Willie Thrower: A perfect name for a trailblazing quarterback
His contributions to the game go well beyond his short NFL career
No quarterback ever had a cooler name: Willie Thrower.
When you hear it, visions of picturesque deep balls, efficient two-minute drills and fourth-quarter comebacks immediately come to mind. Much more important than his great name, though, is what Thrower accomplished during his brief time in the NFL. Because in only two career games, Thrower cleared one of the biggest hurdles in professional sports, paving the way for African-Americans to eventually thrive at football’s most important position.
“He broke the ice,” said Warren Moon, the only African-American quarterback inducted into the Pro Football Hall of Fame. “He was the first one to give little African-American boys the belief that maybe, just maybe, they could one day play quarterback too. That’s what he did for me.”
In 1953, Thrower became one of the first black men to play quarterback in the NFL’s modern era. The league’s unofficial ban on black players was lifted in 1946, but teams still blocked African-Americans from playing quarterback. Blacks excelled at running back, and many top-notch black players entered the NFL in the 1950s and ’60s. But the highest-profile job was off-limits to blacks, largely because of the racist belief that blacks lacked the smarts and heart to lead white men.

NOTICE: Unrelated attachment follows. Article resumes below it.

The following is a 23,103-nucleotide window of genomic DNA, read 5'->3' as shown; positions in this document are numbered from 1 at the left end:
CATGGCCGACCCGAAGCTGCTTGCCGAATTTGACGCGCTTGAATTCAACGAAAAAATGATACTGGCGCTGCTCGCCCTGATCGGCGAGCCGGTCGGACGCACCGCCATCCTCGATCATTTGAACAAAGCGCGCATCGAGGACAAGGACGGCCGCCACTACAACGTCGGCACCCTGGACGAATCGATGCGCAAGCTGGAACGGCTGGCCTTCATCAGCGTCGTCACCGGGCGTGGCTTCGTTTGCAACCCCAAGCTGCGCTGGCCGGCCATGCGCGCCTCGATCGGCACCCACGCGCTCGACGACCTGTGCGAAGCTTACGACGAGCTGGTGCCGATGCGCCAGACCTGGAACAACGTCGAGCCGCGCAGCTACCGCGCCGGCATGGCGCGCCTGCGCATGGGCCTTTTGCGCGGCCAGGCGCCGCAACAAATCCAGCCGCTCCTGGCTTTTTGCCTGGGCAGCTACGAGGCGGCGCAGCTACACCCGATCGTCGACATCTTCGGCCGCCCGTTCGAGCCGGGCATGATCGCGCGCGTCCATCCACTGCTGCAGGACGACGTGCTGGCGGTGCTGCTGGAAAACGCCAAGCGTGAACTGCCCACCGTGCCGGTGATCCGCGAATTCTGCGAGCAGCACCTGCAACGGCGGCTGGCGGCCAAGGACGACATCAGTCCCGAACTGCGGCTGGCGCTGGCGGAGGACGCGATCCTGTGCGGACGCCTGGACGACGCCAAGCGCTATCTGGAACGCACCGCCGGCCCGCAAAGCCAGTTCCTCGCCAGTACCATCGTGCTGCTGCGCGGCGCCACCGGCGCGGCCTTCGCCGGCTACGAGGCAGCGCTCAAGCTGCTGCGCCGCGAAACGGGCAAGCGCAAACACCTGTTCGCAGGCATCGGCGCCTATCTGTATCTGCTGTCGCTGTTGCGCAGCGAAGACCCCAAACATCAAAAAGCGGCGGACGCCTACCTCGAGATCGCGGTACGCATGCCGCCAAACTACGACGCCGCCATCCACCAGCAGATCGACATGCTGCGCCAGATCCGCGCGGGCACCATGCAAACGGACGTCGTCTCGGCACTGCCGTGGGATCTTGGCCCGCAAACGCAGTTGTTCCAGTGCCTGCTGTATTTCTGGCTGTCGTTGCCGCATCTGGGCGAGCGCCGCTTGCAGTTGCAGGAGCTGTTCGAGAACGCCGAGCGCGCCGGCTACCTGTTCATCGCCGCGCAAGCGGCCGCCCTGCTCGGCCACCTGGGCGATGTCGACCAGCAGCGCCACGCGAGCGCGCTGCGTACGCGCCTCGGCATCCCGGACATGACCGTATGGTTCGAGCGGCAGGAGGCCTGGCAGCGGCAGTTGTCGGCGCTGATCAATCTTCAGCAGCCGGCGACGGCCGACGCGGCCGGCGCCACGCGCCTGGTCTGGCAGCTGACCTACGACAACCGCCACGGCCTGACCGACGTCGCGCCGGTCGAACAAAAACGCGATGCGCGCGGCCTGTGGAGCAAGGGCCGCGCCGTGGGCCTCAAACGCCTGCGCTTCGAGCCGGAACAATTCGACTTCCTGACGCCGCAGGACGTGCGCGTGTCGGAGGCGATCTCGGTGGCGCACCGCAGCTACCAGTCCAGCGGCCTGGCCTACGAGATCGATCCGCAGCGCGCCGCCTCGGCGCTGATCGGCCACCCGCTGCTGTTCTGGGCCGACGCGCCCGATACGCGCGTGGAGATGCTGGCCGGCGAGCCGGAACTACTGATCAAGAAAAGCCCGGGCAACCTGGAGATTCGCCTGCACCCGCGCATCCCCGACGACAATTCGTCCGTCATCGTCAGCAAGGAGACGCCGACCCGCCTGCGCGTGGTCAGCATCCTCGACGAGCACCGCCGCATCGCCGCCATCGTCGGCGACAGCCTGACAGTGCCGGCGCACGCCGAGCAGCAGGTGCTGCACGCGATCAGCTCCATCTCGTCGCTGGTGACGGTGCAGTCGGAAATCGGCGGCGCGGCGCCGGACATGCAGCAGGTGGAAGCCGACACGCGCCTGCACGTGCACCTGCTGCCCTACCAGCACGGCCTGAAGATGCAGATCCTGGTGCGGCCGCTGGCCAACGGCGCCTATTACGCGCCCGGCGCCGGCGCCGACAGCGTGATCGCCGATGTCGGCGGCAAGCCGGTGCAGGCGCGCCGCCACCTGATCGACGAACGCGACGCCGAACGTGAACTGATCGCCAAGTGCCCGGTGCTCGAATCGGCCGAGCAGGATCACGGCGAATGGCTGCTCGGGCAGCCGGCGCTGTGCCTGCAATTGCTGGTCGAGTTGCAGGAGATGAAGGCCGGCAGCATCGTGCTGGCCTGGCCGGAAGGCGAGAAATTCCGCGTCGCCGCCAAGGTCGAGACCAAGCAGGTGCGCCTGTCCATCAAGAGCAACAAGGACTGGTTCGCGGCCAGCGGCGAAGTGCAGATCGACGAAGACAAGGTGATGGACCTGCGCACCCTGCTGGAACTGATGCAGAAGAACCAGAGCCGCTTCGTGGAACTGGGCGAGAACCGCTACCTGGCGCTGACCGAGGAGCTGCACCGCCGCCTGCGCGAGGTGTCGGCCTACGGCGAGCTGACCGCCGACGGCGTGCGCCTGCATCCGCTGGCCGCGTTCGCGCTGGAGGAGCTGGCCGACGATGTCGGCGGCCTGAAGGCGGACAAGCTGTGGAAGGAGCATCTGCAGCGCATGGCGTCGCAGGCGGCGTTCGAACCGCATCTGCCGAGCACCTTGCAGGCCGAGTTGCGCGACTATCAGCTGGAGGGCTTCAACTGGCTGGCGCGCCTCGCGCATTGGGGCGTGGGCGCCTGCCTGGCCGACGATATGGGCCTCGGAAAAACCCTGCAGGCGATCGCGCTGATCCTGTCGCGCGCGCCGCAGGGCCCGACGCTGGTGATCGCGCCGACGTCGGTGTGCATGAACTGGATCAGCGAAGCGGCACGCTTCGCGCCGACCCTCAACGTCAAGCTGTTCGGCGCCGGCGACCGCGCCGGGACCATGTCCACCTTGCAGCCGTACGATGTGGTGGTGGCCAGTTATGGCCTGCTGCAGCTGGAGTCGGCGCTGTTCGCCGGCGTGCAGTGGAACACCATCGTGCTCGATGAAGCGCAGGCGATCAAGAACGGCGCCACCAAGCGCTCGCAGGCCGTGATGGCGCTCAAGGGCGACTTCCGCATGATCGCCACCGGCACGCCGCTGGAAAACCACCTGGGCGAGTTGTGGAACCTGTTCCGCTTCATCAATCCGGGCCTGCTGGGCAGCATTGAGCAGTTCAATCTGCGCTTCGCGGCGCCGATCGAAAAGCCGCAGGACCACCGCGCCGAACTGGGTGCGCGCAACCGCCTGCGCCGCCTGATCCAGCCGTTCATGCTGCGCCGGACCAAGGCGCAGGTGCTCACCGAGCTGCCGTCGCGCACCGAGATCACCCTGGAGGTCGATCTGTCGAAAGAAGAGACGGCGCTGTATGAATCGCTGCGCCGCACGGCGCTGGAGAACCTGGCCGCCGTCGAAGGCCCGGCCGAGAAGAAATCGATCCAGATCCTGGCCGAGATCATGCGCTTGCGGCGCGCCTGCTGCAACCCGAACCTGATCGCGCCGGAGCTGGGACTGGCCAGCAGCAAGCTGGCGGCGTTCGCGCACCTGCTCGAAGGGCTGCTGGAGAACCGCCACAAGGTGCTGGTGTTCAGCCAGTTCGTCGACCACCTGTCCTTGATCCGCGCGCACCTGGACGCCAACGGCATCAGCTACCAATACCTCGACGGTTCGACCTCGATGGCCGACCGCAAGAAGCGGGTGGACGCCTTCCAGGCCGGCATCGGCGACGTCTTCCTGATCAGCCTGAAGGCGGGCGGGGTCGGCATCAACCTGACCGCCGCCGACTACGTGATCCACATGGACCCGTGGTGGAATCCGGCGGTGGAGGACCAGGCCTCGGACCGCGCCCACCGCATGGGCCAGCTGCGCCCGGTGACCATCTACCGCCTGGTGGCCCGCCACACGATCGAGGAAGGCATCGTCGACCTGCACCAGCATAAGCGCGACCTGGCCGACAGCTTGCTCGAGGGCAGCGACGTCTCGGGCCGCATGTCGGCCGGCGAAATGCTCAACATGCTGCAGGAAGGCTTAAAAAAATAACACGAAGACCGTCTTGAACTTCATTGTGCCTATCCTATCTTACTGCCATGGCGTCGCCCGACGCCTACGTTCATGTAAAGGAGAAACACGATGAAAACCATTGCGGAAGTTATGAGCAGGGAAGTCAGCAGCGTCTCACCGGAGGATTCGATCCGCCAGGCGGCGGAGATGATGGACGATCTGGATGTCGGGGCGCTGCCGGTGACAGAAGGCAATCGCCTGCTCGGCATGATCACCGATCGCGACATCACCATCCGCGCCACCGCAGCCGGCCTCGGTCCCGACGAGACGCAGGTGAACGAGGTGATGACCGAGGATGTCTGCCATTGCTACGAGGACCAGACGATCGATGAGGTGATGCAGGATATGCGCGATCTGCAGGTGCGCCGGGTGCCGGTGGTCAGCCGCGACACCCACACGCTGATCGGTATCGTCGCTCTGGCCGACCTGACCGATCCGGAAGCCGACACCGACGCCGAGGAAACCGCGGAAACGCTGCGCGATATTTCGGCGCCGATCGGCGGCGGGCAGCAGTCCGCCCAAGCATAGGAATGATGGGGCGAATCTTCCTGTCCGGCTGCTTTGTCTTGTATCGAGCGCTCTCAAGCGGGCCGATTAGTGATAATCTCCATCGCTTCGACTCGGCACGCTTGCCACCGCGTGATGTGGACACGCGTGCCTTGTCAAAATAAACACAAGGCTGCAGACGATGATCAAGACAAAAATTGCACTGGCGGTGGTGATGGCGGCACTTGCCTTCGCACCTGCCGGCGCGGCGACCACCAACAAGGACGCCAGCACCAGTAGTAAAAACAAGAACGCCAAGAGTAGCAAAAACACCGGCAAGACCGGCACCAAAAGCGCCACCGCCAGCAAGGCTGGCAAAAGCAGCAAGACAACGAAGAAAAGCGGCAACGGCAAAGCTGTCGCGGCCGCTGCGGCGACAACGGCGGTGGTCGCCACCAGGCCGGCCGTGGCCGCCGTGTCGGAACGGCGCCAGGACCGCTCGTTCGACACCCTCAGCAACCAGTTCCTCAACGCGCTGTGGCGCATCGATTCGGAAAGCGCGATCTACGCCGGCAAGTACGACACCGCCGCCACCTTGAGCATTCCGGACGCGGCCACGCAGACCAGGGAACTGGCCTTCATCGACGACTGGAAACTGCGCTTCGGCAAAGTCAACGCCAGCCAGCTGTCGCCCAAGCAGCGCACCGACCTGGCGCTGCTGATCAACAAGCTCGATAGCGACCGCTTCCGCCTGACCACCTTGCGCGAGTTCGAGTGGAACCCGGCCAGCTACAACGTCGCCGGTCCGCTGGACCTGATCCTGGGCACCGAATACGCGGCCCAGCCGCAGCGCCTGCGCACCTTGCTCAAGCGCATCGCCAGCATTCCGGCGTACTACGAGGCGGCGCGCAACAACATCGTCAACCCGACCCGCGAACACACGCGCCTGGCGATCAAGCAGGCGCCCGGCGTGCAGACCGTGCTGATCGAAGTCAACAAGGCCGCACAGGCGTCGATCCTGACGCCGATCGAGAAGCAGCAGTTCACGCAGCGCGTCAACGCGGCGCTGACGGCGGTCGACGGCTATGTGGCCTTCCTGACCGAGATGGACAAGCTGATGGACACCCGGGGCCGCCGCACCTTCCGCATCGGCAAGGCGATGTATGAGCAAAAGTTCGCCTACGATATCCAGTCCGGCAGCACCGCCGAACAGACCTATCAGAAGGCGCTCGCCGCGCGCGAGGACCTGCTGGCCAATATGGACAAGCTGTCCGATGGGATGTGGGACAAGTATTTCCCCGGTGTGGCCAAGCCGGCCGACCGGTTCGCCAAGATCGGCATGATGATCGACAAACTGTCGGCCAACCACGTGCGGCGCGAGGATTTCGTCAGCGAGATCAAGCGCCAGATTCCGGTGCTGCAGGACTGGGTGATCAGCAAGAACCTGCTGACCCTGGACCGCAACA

Although George Taliaferro played quarterback among his seven positions in the NFL from 1951-55, Thrower was the first African-American to exclusively play quarterback in the league. On Oct. 18, 1953, Thrower became a trailblazer.
During a 35-28 loss to the San Francisco 49ers, Thrower, then a Chicago Bears rookie, replaced starting quarterback and future Hall of Famer George Blanda. Thrower completed 3 of 8 passes for 27 yards. Of course, his performance that day is almost irrelevant. The fact that Thrower got in the game was the story — and what should be remembered most about his football days.
The importance of Thrower in the evolution of black quarterbacks must not be underestimated, Harry Edwards said. Edwards, who since the 1960s has been at the forefront of the discussion about race, sports and politics, has studied Thrower’s career in college at Michigan State and in the NFL. Thrower did a whole lot.
“He was among that first post-World War II cohort of black athletes to step across the color line in professional football,” said Edwards, professor emeritus of sociology at the University of California, Berkeley. “Thrower was a pioneer playing the leadership, authority and intellectual position of quarterback, which, with the exception of him, was reserved at the time for white players. But he didn’t have many games in which to display his skills.
“Because of this, he is today largely forgotten despite his pioneering contribution. But in every social change situation, there is always somebody who is the first, someone who bears the pressure and scrutiny of the change moment. The first is always a legacy that is more than just worthy of being memorialized. The saga of challenge and change is not only incomplete without encompassing recognition of the first, it is to a substantial degree untrue.”